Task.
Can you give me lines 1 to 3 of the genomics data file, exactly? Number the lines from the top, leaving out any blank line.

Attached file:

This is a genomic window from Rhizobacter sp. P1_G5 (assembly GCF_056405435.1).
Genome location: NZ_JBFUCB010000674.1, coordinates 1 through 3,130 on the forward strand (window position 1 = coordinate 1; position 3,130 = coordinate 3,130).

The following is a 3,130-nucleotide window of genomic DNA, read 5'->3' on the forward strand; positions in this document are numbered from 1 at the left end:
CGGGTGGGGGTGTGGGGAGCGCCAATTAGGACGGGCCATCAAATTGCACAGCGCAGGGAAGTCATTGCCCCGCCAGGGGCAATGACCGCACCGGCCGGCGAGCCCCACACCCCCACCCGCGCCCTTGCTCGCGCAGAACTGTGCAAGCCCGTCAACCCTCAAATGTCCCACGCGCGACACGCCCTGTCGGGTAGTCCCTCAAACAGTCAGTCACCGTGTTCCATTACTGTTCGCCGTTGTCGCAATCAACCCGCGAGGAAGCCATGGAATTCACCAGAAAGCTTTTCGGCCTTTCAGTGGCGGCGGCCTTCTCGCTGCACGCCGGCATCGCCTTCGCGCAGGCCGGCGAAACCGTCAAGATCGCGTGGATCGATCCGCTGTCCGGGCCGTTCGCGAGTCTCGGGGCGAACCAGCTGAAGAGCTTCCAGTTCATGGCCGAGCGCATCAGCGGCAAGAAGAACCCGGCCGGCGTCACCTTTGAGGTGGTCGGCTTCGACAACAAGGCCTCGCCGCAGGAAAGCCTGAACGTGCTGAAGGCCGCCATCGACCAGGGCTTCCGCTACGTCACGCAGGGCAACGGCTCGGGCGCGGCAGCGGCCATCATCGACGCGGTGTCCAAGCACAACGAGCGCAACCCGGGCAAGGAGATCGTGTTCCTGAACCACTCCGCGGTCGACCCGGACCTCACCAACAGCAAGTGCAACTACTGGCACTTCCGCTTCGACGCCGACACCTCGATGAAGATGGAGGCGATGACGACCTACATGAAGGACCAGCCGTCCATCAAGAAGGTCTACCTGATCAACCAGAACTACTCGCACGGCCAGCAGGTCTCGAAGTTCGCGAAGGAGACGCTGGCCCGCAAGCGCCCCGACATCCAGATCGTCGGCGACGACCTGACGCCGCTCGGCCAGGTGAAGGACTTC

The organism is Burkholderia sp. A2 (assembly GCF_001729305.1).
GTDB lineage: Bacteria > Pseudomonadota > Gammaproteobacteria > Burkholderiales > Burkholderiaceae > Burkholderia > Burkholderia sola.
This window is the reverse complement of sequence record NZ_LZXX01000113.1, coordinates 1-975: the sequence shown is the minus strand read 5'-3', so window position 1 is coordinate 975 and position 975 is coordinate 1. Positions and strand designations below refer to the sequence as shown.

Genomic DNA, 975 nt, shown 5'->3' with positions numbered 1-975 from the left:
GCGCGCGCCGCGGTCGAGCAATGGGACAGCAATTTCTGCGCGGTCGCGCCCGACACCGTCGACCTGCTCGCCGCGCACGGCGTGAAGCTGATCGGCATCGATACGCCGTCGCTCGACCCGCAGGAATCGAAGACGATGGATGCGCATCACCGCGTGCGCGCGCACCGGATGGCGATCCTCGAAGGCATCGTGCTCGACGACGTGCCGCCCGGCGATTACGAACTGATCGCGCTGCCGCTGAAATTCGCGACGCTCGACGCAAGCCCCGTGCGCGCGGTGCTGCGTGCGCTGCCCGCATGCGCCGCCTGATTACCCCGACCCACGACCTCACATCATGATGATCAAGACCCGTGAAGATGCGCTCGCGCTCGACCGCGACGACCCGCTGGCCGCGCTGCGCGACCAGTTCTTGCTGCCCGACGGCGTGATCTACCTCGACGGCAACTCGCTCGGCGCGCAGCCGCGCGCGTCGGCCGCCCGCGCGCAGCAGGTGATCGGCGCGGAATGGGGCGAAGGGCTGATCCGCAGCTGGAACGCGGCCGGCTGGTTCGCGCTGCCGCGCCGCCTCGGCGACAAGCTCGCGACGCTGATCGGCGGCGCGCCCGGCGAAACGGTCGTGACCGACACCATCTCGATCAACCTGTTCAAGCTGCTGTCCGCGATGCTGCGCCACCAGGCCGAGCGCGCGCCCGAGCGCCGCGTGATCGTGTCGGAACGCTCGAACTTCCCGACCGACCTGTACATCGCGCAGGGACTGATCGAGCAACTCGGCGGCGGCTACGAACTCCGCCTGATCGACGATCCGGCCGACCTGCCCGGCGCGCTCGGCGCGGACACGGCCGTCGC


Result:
This is a genomic window from Rhizobacter sp. P1_G5 (assembly GCF_056405435.1).
Genome location: NZ_JBFUCB010000674.1, coordinates 1 through 3,130 on the forward strand (window position 1 = coordinate 1; position 3,130 = coordinate 3,130).

The following is a 3,130-nucleotide window of genomic DNA, read 5'->3' on the forward strand; positions in this document are numbered from 1 at the left end: